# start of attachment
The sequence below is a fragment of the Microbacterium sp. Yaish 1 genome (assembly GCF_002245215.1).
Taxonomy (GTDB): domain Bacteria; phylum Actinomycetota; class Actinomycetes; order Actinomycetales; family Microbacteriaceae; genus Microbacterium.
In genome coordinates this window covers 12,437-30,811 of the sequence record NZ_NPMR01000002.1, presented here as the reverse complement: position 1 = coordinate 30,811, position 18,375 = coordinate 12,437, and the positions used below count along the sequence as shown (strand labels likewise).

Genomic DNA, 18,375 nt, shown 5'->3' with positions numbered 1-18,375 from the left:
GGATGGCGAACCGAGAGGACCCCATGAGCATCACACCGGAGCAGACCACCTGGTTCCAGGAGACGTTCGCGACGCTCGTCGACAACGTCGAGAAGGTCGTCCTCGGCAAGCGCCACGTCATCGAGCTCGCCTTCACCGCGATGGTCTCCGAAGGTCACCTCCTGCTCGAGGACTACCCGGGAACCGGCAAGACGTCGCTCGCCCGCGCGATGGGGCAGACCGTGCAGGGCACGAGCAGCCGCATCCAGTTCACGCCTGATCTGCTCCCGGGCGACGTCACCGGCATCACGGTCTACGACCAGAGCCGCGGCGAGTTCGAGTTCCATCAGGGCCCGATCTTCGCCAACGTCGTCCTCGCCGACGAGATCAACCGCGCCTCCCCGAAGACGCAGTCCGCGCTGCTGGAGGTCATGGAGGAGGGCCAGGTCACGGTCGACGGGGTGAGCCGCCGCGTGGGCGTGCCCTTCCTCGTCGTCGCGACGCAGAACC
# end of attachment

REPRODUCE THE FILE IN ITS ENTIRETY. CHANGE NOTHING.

The sequence below is a fragment of the Microbacterium sp. Yaish 1 genome (assembly GCF_002245215.1).
Taxonomy (GTDB): domain Bacteria; phylum Actinomycetota; class Actinomycetes; order Actinomycetales; family Microbacteriaceae; genus Microbacterium.
In genome coordinates this window covers 12,437-30,811 of the sequence record NZ_NPMR01000002.1, presented here as the reverse complement: position 1 = coordinate 30,811, position 18,375 = coordinate 12,437, and the positions used below count along the sequence as shown (strand labels likewise).

Genomic DNA, 18,375 nt, shown 5'->3' with positions numbered 1-18,375 from the left:
GGATGGCGAACCGAGAGGACCCCATGAGCATCACACCGGAGCAGACCACCTGGTTCCAGGAGACGTTCGCGACGCTCGTCGACAACGTCGAGAAGGTCGTCCTCGGCAAGCGCCACGTCATCGAGCTCGCCTTCACCGCGATGGTCTCCGAAGGTCACCTCCTGCTCGAGGACTACCCGGGAACCGGCAAGACGTCGCTCGCCCGCGCGATGGGGCAGACCGTGCAGGGCACGAGCAGCCGCATCCAGTTCACGCCTGATCTGCTCCCGGGCGACGTCACCGGCATCACGGTCTACGACCAGAGCCGCGGCGAGTTCGAGTTCCATCAGGGCCCGATCTTCGCCAACGTCGTCCTCGCCGACGAGATCAACCGCGCCTCCCCGAAGACGCAGTCCGCGCTGCTGGAGGTCATGGAGGAGGGCCAGGTCACGGTCGACGGGGTGAGCCGCCGCGTGGGCGTGCCCTTCCTCGTCGTCGCGACGCAGAACC